Thank you *again* for all your messages over the past few weeks asking how things were going with the boat. We are sorry for making you wait so long to hear about what we are up to in St. Martin, but as you can imagine, an internet connection down here can sometimes be hard to find, and also, we are generally keeping busy!
When we left off last time, we were in a taxi, heading to the boat yard, where we were about to discover how our boat had fared through Irma. We couldn’t believe the devastation we passed through on the way, and couldn’t wait to get to a place we knew and see some familiar faces. We had spent 5 days on the yard in January, when we had met our new boat for the first time (we had bought it sight unseen a few months earlier from a Canadian couple who had left the boat in St. Martin).
The taxi finally pulled into the boat yard and parked in front of our boat, which was thankfully still standing on the hurricane chocks (stands made of telephone poles) we had left her on ten months earlier.
When we stepped out of the taxi, we could not believe what we were seeing. We had been under the impression that Time Out Boat Yard (affectionately known to the cruising community as TOBY) had not been too badly hit by the hurricane, but clearly it was just relative to the other marinas on the island, most of which were obliterated. Seeing many of the boats surrounding ours toppled over on their sides made Mel well up with emotion. A tornado within the hurricane had clearly carved a path through the yard, narrowly missing ours yet overturning those next to and across from us. It so easily could have been our boat. But there seems to be a horseshoe hidden in the bilge somewhere, and every day we are thankful that our boat (and by extension our whole year) was spared.
View from our boat. Most boats are on their side.
In terms of damage, the high winds had blown vaporized salt water through any possible opening in the boat, but besides that and some debris, she was pretty much as we had left her. What a relief! Of course, with any boat, there is lots to do to make her ready to launch, like change hatches whose hardware was degraded during the hurricane, and change various systems on board that have reached the end of their lifespan.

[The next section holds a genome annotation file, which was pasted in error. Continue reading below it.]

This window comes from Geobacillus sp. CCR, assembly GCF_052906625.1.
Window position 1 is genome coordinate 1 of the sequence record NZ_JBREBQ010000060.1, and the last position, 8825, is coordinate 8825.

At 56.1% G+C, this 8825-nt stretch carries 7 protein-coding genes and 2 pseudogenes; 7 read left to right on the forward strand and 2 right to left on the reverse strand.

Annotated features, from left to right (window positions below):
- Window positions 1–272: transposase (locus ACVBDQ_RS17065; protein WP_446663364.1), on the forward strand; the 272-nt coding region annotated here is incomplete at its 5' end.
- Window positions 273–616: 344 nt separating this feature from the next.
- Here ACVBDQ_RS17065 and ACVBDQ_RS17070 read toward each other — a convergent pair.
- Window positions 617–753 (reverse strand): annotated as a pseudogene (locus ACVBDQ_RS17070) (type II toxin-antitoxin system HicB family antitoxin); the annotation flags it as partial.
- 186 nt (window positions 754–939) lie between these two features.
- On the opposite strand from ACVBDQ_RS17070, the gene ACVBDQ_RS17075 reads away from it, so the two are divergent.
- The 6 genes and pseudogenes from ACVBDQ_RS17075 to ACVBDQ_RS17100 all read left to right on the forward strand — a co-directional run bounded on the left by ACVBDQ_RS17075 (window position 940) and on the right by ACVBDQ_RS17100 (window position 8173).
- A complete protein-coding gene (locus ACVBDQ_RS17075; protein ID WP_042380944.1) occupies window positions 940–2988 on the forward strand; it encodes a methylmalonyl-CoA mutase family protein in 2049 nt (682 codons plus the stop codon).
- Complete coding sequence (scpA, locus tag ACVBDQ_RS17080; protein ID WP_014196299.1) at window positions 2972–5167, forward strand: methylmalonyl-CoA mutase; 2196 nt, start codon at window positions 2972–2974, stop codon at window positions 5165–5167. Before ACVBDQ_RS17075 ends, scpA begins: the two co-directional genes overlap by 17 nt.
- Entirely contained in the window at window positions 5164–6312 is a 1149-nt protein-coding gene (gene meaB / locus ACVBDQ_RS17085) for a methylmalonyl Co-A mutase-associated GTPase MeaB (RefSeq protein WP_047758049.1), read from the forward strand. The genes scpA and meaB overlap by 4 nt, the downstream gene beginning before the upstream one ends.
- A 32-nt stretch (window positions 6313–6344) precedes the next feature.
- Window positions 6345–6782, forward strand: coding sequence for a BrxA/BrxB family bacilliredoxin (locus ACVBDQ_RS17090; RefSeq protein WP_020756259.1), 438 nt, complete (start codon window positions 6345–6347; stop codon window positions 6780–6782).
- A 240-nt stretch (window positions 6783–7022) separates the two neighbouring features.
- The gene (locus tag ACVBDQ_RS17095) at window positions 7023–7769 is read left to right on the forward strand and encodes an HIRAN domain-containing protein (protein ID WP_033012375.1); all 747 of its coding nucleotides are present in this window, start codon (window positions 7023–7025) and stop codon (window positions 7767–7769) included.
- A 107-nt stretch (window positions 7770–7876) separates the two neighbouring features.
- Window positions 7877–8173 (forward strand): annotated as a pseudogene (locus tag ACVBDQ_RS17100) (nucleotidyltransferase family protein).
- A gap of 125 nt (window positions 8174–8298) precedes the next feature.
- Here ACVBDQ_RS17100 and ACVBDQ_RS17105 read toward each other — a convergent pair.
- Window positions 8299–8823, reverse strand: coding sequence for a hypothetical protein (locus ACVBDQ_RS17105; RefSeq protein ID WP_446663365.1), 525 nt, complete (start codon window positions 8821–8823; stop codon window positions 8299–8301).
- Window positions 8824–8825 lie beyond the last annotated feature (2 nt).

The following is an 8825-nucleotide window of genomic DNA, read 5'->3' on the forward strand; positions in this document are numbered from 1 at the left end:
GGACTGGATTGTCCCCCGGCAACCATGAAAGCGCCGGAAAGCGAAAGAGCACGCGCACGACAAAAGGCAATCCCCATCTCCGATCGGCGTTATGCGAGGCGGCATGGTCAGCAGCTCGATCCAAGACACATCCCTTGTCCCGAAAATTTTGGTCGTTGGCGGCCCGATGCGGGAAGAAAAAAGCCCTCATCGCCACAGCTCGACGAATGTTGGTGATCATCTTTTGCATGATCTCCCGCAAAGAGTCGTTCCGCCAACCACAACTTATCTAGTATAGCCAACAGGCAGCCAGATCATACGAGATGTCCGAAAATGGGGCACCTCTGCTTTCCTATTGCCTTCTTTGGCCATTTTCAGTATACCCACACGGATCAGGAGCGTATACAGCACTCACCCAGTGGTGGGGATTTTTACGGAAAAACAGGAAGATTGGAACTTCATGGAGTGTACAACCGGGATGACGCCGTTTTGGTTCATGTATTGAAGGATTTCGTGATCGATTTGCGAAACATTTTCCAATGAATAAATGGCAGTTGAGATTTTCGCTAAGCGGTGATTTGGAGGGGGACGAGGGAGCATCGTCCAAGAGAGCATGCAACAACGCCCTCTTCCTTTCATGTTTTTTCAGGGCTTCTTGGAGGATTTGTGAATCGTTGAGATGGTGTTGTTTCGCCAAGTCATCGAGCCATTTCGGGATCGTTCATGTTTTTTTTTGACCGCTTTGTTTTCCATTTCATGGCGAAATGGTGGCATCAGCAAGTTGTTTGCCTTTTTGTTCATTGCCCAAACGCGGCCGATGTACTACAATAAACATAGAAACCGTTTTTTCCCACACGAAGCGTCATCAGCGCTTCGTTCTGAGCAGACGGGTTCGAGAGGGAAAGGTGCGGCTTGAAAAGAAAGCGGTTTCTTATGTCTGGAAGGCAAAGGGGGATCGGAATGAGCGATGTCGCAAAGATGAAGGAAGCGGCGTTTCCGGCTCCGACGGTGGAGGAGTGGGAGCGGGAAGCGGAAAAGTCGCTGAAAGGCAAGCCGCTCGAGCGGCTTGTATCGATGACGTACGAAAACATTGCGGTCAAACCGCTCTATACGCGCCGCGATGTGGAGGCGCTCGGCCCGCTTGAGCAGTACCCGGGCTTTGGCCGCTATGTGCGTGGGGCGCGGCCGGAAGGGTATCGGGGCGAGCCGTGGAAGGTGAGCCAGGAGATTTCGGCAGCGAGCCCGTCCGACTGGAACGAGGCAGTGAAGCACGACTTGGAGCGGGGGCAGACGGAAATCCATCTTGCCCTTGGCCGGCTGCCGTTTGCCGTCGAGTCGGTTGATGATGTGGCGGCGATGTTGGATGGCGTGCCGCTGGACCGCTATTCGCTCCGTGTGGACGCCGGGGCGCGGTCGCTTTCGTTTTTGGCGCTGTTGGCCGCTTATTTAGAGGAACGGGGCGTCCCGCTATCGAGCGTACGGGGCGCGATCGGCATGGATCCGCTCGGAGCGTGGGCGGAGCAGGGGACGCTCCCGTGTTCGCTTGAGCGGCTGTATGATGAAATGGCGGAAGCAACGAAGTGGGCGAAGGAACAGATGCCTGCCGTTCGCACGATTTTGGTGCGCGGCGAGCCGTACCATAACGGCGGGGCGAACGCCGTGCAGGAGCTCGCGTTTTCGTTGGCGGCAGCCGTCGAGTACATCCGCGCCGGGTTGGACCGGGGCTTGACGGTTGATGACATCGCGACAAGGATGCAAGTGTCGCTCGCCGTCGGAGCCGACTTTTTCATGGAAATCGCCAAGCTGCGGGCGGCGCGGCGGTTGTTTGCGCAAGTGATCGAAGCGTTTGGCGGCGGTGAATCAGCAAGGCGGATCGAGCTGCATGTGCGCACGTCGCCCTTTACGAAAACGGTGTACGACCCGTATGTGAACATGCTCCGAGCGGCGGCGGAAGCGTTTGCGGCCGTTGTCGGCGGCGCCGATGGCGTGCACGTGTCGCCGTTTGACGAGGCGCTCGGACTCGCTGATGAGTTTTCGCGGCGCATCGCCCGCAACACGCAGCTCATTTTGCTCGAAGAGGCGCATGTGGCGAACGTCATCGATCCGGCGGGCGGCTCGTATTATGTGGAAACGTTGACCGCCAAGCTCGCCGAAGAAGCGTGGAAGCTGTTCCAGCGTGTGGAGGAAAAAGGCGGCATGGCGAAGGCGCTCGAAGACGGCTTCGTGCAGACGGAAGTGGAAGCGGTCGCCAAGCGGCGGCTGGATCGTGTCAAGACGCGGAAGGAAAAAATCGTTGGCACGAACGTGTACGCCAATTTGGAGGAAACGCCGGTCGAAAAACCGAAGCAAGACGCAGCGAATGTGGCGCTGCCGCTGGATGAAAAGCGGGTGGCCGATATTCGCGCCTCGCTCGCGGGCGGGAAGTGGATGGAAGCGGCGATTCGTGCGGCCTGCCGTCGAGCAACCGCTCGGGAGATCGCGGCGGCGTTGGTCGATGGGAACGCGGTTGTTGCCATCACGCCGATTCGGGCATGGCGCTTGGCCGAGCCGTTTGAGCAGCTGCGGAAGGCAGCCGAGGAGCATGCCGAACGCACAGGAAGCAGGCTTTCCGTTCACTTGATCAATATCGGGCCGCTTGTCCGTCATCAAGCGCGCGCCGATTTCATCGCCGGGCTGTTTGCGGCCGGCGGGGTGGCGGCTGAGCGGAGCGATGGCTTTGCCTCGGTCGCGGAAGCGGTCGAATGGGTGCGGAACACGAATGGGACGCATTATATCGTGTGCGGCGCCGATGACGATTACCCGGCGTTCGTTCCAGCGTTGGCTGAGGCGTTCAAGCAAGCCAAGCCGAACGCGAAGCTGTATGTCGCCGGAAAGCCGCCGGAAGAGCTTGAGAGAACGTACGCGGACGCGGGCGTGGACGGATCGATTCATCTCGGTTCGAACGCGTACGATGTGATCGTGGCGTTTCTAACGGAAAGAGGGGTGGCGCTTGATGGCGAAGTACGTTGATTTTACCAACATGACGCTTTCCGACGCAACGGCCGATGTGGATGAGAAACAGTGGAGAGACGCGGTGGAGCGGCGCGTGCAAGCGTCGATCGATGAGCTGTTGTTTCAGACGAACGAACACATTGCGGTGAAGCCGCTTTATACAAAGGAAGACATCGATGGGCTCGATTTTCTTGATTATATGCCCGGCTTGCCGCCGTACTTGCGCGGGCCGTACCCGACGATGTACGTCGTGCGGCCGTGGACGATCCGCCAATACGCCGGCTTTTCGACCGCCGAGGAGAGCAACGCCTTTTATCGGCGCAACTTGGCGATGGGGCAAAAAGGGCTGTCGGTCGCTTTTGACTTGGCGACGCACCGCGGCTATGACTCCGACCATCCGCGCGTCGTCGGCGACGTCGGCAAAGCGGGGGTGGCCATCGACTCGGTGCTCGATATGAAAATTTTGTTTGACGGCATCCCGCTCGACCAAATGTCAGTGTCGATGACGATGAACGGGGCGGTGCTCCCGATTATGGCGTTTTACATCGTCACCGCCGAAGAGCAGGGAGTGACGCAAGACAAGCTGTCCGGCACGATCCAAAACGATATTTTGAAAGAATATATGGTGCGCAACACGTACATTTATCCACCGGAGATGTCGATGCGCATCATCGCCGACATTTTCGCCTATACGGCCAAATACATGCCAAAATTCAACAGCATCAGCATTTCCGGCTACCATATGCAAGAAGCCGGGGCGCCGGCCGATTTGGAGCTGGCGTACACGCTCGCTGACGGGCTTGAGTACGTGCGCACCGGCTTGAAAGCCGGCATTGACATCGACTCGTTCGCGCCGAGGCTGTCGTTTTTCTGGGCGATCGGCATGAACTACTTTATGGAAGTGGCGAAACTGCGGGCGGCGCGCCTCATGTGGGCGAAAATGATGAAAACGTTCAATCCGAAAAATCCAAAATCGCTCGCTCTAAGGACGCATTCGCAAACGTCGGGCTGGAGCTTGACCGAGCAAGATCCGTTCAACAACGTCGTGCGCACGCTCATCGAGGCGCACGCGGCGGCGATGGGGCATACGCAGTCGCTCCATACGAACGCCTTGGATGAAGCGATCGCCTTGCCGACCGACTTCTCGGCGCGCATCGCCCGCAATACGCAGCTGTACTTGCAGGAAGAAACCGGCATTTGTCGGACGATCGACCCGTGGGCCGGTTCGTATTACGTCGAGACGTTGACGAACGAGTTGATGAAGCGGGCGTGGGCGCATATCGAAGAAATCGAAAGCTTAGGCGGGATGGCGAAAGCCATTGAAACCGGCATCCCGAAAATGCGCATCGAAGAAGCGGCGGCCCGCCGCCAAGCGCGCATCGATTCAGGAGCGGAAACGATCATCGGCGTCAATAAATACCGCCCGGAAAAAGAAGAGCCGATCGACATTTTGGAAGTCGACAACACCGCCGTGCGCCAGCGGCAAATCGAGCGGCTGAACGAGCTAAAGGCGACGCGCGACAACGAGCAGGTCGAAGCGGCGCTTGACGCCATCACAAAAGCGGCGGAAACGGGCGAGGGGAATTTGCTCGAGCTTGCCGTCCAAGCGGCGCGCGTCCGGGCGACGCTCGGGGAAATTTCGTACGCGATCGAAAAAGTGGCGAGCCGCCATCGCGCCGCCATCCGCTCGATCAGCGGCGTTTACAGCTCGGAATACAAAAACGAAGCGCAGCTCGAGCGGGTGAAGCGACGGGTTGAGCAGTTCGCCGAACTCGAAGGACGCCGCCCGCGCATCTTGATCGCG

That evening we celebrated by drinking Presidentes with the wonderful individuals who work in the yard, and heard all the terrible details of Irma. Some of the guys had sat through it in a shipping container on the yard, listening to the winds reach sustained speeds of up to 315 km per hour. Keep in mind that Irma was a category 5, but its destructive force was off the charts, and likely closer to a category 7 hurricane. The guys were lucky to have survived, but then came face to face with the human reaction to catastrophe: mayhem. Madness followed as the locals looted and pillaged whatever they could get their hands on. The yard’s office was broken into the very first day and everything of value stolen, but otherwise the gates were locked and the premises kept safe by around-the-clock watches by staff. We are so thankful for their absolute dedication to protecting the yard and its occupants, especially after the trauma of losing their homes (many of their own boats did not make it) and seeing their fellow citizens turn into a thieving mob.
Now that we had seen firsthand that our boat was still in good shape for our cruising adventure, it was time to get to work!
Next up: life in St. Martin